Everything Changes in a Flash

When it was first announced, Flashpoint sounded like a fun diversion: The Flash travels to an alternate reality where Batman runs a casino, Wonder Woman rules Europe with an iron tiara, Aquaman scowls, and Superman is missing or nonexistent. After the status quo-upsetting Blackest Night and Brightest Day events, a What If?-esque event might have been a welcome palate cleanser before things returned to normal again. But then DC announced it was pressing a company-wide reset button and relaunching every series with issue #1, complete with new origins and a wiping away of the messier (and non-new-reader-friendly) continuities. You might say it caused a stir. What, then, did this mean for Flashpoint?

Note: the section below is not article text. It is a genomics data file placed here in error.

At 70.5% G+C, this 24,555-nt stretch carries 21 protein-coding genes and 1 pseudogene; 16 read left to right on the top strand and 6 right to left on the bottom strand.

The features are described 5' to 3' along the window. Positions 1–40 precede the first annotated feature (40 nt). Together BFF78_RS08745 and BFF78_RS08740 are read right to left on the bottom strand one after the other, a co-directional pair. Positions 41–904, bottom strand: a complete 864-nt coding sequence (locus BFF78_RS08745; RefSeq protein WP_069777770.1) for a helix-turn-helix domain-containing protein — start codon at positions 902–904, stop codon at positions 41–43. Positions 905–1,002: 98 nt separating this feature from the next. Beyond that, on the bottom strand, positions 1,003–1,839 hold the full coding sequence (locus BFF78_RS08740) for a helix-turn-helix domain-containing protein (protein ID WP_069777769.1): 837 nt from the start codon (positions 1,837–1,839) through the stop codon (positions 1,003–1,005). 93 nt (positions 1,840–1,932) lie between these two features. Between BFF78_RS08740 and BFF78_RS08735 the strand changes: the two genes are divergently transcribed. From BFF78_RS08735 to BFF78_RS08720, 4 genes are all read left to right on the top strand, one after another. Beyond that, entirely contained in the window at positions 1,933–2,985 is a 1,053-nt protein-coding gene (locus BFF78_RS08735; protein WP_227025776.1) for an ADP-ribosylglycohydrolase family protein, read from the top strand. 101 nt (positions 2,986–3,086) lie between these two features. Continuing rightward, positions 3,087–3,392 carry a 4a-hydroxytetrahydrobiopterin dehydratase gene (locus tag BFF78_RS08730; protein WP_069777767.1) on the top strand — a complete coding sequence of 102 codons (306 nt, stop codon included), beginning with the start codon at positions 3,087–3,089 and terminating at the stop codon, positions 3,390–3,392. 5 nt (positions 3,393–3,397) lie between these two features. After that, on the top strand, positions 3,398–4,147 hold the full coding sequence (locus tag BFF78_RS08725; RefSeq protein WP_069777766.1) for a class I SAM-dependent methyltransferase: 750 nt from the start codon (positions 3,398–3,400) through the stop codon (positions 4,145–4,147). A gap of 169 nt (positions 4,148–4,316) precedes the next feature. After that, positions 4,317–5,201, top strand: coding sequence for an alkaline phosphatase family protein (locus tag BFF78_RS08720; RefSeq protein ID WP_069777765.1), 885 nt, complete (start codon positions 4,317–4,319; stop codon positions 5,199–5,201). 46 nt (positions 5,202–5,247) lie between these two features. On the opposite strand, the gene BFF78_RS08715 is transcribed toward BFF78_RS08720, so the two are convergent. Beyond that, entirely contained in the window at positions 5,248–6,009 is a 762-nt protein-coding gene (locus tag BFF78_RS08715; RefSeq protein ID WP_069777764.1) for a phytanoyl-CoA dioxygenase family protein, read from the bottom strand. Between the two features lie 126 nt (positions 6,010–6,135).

As it turns out, DC snuck Flashpoint's purpose under the radar, a well-planned distraction of an event, bright and flash-y, but full of subterfuge for the superhero stories it contained. Flashpoint actually ushers the old world into what DC has christened The New 52. Of course it’s written by Geoff Johns, a guru when it comes to expanding mythos and breathing new life into exhausted characters. He tries his best here to invigorate B-lister Cyborg, and his success rate depends on the reader’s patience for a hero whose costume has all the design of a refrigerator and the subtlety of a jet turbine. What really works is the main Batman plot, where The Flash enlists a very different Dark Knight to help him solve the grand mystery of this topsy-turvy world. Batman’s Flashpoint identity is a legitimate shock, and it leads to an even more surprising emotional moment for the hero in the conclusion (a spot often reserved for Superman).

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